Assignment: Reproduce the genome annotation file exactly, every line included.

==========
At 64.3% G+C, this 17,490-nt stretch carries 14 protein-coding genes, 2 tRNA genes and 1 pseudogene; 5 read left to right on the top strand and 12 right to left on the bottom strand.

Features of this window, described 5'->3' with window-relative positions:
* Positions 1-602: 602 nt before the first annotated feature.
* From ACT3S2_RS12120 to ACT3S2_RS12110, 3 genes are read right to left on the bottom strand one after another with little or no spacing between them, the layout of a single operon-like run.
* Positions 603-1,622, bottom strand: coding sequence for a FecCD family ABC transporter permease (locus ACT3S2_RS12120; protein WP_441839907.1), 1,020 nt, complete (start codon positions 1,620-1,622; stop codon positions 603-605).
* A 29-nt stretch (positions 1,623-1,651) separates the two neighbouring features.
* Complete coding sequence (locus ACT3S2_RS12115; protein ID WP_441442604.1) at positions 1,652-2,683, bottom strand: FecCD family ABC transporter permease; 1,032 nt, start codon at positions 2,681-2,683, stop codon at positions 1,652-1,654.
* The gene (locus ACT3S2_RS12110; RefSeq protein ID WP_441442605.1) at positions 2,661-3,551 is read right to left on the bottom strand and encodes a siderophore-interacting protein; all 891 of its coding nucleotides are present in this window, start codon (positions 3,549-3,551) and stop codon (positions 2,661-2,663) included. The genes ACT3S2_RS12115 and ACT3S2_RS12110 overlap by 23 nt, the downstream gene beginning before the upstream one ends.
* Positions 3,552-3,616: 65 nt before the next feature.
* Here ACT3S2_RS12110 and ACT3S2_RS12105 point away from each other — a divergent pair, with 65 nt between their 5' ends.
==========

At 64.3% G+C, this 17,490-nt stretch carries 14 protein-coding genes, 2 tRNA genes and 1 pseudogene; 5 read left to right on the top strand and 12 right to left on the bottom strand.

Features of this window, described 5'->3' with window-relative positions:
* Positions 1-602: 602 nt before the first annotated feature.
* From ACT3S2_RS12120 to ACT3S2_RS12110, 3 genes are read right to left on the bottom strand one after another with little or no spacing between them, the layout of a single operon-like run.
* Positions 603-1,622, bottom strand: coding sequence for a FecCD family ABC transporter permease (locus ACT3S2_RS12120; protein WP_441839907.1), 1,020 nt, complete (start codon positions 1,620-1,622; stop codon positions 603-605).
* A 29-nt stretch (positions 1,623-1,651) separates the two neighbouring features.
* Complete coding sequence (locus ACT3S2_RS12115; protein ID WP_441442604.1) at positions 1,652-2,683, bottom strand: FecCD family ABC transporter permease; 1,032 nt, start codon at positions 2,681-2,683, stop codon at positions 1,652-1,654.
* The gene (locus ACT3S2_RS12110; RefSeq protein ID WP_441442605.1) at positions 2,661-3,551 is read right to left on the bottom strand and encodes a siderophore-interacting protein; all 891 of its coding nucleotides are present in this window, start codon (positions 3,549-3,551) and stop codon (positions 2,661-2,663) included. The genes ACT3S2_RS12115 and ACT3S2_RS12110 overlap by 23 nt, the downstream gene beginning before the upstream one ends.
* Positions 3,552-3,616: 65 nt before the next feature.
* Here ACT3S2_RS12110 and ACT3S2_RS12105 point away from each other — a divergent pair, with 65 nt between their 5' ends.